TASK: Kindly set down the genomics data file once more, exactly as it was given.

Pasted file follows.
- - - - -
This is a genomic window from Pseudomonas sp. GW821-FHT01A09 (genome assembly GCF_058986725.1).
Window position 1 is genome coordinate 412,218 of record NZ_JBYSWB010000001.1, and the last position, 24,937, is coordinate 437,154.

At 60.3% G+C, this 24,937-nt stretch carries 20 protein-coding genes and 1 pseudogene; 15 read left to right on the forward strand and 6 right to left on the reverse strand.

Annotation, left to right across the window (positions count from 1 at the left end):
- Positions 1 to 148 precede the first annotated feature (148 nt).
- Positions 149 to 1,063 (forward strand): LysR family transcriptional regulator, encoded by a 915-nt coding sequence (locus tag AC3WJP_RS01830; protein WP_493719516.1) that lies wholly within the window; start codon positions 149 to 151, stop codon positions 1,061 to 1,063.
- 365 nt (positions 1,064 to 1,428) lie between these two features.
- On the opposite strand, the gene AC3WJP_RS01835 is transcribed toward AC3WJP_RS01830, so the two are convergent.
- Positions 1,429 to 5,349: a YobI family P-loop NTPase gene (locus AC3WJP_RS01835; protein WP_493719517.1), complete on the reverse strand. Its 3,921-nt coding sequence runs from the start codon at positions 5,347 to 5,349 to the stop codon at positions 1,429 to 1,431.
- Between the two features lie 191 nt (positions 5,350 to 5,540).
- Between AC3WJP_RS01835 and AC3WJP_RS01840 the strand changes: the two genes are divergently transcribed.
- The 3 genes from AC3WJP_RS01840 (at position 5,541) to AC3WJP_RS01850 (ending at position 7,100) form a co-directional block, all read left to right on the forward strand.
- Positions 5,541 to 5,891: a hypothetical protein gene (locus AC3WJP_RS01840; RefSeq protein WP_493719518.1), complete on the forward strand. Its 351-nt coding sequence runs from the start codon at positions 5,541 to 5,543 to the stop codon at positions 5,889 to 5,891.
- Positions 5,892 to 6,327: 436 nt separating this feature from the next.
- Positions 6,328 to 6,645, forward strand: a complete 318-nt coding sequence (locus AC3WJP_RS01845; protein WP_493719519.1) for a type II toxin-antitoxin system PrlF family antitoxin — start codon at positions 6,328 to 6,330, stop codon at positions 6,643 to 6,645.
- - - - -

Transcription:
This is a genomic window from Pseudomonas sp. GW821-FHT01A09 (genome assembly GCF_058986725.1).
Window position 1 is genome coordinate 412,218 of record NZ_JBYSWB010000001.1, and the last position, 24,937, is coordinate 437,154.

At 60.3% G+C, this 24,937-nt stretch carries 20 protein-coding genes and 1 pseudogene; 15 read left to right on the forward strand and 6 right to left on the reverse strand.

Annotation, left to right across the window (positions count from 1 at the left end):
- Positions 1 to 148 precede the first annotated feature (148 nt).
- Positions 149 to 1,063 (forward strand): LysR family transcriptional regulator, encoded by a 915-nt coding sequence (locus tag AC3WJP_RS01830; protein WP_493719516.1) that lies wholly within the window; start codon positions 149 to 151, stop codon positions 1,061 to 1,063.
- 365 nt (positions 1,064 to 1,428) lie between these two features.
- On the opposite strand, the gene AC3WJP_RS01835 is transcribed toward AC3WJP_RS01830, so the two are convergent.
- Positions 1,429 to 5,349: a YobI family P-loop NTPase gene (locus AC3WJP_RS01835; protein WP_493719517.1), complete on the reverse strand. Its 3,921-nt coding sequence runs from the start codon at positions 5,347 to 5,349 to the stop codon at positions 1,429 to 1,431.
- Between the two features lie 191 nt (positions 5,350 to 5,540).
- Between AC3WJP_RS01835 and AC3WJP_RS01840 the strand changes: the two genes are divergently transcribed.
- The 3 genes from AC3WJP_RS01840 (at position 5,541) to AC3WJP_RS01850 (ending at position 7,100) form a co-directional block, all read left to right on the forward strand.
- Positions 5,541 to 5,891: a hypothetical protein gene (locus AC3WJP_RS01840; RefSeq protein WP_493719518.1), complete on the forward strand. Its 351-nt coding sequence runs from the start codon at positions 5,541 to 5,543 to the stop codon at positions 5,889 to 5,891.
- Positions 5,892 to 6,327: 436 nt separating this feature from the next.
- Positions 6,328 to 6,645, forward strand: a complete 318-nt coding sequence (locus AC3WJP_RS01845; protein WP_493719519.1) for a type II toxin-antitoxin system PrlF family antitoxin — start codon at positions 6,328 to 6,330, stop codon at positions 6,643 to 6,645.